Cristian PANAÎTE was born and raised in Romania, and began writing plays during his undergraduate years at Bennington College in the United States. His work, which has received productions and public readings in New York and Bucharest, includes Bus & Our Children (Play Company); Cross Section of Decomposing Bodies (DramAcum Finalist), and Trash (Immigrants Theater Project). After receiving his Masters’ degree in theatre (Miami University), he worked Off Broadway at the Vineyard Theatre, and for several American regional theater companies and festivals. He is currently studying for the PhD in Humanities/Aesthetic Studies at the University of Texas at Dallas.


Martin PERKS is a final-year student in Creative Writing and History at the University of Gloucestershire, England. An aspiring playwright, he also works at the Everyman Theatre in Cheltenham, Gloucestershire.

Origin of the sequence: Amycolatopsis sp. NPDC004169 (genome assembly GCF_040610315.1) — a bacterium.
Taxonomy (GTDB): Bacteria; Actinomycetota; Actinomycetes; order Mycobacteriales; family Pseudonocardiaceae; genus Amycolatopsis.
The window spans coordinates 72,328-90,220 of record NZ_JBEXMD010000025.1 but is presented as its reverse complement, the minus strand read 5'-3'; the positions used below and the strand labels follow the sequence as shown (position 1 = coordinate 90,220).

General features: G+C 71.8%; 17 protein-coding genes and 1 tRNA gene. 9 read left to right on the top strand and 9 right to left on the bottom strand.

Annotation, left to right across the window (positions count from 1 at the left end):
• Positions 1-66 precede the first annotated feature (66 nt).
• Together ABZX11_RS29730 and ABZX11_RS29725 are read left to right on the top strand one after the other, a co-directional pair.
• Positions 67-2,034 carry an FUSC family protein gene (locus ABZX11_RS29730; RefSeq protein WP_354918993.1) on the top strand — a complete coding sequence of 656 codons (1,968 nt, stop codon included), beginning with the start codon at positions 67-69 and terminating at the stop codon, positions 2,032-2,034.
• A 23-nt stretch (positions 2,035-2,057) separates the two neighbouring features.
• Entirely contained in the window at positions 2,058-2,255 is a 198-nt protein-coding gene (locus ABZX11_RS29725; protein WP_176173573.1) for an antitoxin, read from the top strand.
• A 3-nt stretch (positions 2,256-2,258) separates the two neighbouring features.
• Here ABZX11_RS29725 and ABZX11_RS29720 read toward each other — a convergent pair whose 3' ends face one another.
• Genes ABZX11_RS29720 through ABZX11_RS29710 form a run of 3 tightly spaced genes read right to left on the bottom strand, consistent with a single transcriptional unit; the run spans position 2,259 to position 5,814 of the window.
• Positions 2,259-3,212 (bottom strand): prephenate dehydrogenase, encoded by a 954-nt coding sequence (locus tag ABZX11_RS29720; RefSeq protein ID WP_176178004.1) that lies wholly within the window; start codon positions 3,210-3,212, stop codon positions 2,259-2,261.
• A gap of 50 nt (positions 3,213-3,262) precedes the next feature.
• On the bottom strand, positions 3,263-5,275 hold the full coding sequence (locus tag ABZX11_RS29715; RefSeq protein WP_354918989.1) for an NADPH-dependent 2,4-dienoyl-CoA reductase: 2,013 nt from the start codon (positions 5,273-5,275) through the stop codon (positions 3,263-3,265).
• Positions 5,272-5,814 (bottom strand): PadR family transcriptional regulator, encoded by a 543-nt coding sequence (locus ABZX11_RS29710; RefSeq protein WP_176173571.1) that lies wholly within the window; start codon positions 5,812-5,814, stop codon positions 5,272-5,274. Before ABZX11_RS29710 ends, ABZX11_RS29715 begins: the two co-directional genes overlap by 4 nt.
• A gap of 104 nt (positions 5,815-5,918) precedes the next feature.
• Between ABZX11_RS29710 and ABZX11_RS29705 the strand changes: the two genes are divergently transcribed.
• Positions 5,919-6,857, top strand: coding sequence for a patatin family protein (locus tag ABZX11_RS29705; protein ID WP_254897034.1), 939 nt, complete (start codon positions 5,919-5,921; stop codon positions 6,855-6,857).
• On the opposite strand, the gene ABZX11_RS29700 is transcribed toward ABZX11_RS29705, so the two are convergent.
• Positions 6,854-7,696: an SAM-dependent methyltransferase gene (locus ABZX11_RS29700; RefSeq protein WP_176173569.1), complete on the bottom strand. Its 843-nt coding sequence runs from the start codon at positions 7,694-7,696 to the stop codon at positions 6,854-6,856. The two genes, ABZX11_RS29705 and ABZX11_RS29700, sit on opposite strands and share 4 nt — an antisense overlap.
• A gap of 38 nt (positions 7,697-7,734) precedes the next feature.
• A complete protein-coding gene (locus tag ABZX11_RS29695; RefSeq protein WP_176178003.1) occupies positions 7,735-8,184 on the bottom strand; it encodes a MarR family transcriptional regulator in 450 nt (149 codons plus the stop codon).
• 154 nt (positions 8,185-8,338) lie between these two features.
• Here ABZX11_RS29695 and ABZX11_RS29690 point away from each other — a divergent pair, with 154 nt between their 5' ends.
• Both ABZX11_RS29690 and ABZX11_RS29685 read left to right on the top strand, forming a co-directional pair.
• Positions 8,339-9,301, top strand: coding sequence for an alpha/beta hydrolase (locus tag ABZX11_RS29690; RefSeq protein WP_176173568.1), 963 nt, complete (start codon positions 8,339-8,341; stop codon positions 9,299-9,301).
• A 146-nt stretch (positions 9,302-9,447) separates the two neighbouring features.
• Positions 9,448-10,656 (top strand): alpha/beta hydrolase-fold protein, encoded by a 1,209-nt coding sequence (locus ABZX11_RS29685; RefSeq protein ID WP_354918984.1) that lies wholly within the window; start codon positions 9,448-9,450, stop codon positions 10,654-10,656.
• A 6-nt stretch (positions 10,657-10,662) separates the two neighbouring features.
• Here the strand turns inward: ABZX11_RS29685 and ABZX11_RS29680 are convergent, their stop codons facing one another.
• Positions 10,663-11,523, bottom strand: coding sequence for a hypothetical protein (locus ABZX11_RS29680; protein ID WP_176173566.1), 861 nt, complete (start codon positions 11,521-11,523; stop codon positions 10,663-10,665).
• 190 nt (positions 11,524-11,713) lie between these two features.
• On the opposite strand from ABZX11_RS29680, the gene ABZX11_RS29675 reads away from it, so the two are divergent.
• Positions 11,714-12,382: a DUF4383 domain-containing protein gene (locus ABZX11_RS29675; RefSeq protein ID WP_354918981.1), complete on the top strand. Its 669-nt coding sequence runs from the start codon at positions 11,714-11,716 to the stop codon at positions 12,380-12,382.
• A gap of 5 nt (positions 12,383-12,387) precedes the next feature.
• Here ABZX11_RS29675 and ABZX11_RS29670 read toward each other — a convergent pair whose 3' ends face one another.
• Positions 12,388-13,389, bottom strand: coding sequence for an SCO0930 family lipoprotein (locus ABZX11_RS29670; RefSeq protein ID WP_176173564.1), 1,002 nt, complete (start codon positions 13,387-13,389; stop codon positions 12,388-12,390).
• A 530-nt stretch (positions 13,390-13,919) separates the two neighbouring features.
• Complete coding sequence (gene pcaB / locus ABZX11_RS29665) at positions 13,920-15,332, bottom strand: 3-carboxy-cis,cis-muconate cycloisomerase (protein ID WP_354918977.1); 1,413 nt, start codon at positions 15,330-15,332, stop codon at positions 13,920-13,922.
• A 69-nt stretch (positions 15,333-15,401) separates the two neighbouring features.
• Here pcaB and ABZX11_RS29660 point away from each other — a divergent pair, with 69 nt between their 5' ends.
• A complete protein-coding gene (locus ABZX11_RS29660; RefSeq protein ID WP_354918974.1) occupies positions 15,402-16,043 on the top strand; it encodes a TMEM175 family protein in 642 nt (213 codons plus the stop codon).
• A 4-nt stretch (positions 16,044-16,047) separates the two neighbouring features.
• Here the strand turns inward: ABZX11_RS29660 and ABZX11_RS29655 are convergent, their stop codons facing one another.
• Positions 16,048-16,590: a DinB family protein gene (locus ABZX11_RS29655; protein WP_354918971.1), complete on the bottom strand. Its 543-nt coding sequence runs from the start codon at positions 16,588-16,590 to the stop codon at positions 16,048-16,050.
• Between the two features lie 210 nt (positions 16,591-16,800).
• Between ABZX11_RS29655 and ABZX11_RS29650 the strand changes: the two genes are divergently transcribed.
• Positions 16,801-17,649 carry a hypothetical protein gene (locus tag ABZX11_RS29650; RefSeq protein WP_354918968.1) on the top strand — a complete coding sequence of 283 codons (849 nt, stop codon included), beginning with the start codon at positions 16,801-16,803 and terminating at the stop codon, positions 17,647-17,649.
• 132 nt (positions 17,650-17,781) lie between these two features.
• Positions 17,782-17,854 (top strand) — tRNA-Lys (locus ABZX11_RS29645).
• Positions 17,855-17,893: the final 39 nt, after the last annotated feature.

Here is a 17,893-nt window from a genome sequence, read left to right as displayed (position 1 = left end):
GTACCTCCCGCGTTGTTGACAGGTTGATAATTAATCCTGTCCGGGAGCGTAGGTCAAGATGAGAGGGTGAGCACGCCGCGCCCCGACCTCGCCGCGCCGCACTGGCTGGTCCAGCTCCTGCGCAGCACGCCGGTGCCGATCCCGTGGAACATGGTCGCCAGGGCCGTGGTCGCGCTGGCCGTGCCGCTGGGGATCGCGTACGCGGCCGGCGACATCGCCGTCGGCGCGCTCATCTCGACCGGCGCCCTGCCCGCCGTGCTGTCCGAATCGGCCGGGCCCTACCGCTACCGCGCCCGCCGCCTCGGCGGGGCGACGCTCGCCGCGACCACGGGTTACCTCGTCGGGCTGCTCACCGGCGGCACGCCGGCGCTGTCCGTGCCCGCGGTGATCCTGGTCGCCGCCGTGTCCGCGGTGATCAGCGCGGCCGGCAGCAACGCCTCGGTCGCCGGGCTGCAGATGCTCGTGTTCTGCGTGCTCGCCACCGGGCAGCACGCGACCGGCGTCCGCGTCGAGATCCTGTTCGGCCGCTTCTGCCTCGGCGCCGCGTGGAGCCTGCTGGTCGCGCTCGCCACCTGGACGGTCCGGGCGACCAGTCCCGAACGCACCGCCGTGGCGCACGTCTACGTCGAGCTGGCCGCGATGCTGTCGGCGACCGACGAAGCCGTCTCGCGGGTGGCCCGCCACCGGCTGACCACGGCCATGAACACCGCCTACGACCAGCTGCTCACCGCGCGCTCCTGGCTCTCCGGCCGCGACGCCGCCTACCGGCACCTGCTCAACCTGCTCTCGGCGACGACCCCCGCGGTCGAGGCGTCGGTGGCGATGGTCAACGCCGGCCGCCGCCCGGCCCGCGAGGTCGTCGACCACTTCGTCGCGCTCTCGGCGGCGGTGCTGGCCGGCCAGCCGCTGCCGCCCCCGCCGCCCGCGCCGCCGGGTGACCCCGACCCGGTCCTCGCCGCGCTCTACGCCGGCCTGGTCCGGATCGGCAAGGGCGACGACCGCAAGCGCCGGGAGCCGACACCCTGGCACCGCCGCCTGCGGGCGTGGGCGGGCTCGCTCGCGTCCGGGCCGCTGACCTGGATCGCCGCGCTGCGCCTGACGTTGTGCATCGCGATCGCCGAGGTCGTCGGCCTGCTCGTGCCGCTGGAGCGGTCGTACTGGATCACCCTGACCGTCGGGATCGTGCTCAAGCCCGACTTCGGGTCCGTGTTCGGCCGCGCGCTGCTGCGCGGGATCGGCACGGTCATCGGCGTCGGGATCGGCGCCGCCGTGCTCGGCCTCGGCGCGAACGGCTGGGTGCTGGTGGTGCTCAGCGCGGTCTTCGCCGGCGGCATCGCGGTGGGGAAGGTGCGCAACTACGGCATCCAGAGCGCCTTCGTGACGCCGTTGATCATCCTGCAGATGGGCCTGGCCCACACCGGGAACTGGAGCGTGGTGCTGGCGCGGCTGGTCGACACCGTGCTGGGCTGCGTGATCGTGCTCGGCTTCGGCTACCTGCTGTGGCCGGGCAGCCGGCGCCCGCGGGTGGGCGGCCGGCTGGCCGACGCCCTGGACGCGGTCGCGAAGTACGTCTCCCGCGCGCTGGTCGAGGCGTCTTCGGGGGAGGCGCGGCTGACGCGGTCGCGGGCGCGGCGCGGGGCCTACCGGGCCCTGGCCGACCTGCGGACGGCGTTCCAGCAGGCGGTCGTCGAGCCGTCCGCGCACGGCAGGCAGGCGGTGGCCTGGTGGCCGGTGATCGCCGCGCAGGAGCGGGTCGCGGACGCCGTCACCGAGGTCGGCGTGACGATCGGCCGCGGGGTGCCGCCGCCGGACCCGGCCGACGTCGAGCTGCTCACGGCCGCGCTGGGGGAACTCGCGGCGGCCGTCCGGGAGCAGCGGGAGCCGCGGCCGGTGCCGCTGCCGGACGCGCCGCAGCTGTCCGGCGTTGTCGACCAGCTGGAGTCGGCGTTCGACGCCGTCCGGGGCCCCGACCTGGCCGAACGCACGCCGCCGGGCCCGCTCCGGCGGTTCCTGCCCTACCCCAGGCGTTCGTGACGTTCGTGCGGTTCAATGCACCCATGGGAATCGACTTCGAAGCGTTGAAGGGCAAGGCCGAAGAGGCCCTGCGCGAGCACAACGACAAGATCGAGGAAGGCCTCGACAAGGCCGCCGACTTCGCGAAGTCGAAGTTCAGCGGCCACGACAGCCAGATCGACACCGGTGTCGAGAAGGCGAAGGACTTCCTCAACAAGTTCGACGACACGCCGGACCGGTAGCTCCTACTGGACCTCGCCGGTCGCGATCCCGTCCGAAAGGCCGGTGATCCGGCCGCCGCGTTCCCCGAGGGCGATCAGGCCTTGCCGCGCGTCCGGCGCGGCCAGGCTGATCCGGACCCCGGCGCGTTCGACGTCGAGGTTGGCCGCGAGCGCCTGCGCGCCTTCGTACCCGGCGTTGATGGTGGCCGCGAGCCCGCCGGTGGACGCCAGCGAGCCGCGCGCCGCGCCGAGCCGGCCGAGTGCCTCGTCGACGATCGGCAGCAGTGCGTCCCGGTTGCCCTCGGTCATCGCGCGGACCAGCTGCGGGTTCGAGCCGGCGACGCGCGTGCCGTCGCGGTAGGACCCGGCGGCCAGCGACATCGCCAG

Saviana STĂNESCU is one of the most prominent Eastern European writers to have emerged after the fall of communism. Her work has been published by United Stages, Heinemann Drama and Smith and Kraus, and includes Waxing West, at New York’s LaMama and Sibiu’s International Theatre Festival, and also winner of the 2007 New York Innovative Theatre Award for Outstanding Script, Diary of a Clone, GOOGLE ME!, Black Milk (4 plays), Final Countdown, and Aurolac Blues (in Plays and Playwrights 2006). Stănescu’s plays have been widely presented internationally and in the US. Recent productions include Vicious Dogs on Premises, at New York’s Ontological-Hysteric Theatre, Aliens with Extraordinary Skills (Julia Miles Theatre of the Women’s Project) and, to be produced by Origin Theatre Company, Lenin’s Shoe. She teaches at New York University.